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The Sciences

Picky Primes

A discovery that shocked mathematicians.

By Julie RehmeyerDecember 21, 2016 6:00 AM
Robert Lessmann/Shutterstock


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Prime numbers — those that are divisible only by 1 and themselves — aren’t quite as random as mathematicians thought. In particular, they seem to have definite preferences about the final digits of the primes that follow them.

Primes especially dislike following primes with the same final digit as their own. Among the first billion primes, for example, primes ending in 9 follow a prime also ending in 9 only 60 percent as often as they follow a prime ending in 1.

In a paper submitted in March, Kannan Soundararajan of Stanford University and Robert Lemke Oliver of Tufts University showed that the pattern holds among the first 400 billion primes and offered a possible explanation for it. The tendency diminishes as primes get bigger, but only very slowly.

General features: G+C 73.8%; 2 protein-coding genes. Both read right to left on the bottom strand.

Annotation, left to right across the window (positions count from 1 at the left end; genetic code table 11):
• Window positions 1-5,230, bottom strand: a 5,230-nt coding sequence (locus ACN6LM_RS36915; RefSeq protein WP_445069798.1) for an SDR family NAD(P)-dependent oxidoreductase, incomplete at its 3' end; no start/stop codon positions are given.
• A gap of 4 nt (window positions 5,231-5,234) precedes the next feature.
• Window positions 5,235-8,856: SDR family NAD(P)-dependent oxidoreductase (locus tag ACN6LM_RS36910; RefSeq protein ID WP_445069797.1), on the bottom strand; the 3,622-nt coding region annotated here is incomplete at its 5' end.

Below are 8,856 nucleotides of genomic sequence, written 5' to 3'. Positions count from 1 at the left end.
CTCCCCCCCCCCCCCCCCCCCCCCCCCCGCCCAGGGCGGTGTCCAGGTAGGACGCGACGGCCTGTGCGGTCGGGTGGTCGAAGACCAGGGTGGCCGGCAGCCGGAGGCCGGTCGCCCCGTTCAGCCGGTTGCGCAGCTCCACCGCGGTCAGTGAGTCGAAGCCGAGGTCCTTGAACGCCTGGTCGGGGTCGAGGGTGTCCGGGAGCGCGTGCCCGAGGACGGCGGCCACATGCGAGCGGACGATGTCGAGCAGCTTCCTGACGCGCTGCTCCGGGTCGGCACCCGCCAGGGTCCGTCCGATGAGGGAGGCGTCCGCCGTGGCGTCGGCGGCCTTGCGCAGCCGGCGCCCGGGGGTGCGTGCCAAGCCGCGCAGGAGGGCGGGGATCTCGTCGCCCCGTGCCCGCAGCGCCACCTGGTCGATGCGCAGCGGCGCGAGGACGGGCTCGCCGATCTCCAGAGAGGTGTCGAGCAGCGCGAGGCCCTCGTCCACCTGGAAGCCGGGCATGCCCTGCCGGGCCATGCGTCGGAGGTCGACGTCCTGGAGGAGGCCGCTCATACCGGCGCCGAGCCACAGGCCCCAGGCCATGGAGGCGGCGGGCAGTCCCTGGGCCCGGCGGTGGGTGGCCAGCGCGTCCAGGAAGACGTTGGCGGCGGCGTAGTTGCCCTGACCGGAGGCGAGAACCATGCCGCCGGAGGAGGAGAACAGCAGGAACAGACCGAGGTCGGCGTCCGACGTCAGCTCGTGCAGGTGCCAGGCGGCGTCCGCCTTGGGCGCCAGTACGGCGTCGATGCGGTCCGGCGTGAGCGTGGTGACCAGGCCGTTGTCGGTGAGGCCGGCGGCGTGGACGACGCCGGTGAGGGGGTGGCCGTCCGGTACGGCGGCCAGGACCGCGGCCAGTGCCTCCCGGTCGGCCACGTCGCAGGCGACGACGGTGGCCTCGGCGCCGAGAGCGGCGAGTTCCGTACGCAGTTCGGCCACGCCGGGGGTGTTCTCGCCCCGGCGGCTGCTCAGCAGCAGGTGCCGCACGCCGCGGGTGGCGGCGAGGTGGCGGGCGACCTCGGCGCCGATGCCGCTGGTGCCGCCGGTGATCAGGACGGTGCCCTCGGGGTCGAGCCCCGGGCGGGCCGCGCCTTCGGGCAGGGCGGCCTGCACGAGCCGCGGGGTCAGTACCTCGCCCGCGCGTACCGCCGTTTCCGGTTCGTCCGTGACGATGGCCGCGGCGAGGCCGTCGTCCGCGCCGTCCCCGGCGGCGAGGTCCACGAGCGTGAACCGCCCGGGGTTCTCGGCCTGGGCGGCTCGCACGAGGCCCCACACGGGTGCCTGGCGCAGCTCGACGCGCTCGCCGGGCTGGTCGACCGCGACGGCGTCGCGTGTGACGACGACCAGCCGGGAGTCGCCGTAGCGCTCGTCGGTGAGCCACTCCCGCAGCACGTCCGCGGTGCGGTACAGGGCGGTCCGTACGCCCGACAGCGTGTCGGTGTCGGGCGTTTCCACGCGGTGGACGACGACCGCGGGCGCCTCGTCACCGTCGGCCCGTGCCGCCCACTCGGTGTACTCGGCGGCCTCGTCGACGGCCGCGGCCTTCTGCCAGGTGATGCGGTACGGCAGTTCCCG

The discovery shocked mathematicians, because a fundamental understanding about prime numbers is that they behave much like random numbers, without orderly patterns in their distribution. The new information shows that this randomness is more complicated than had been believed.

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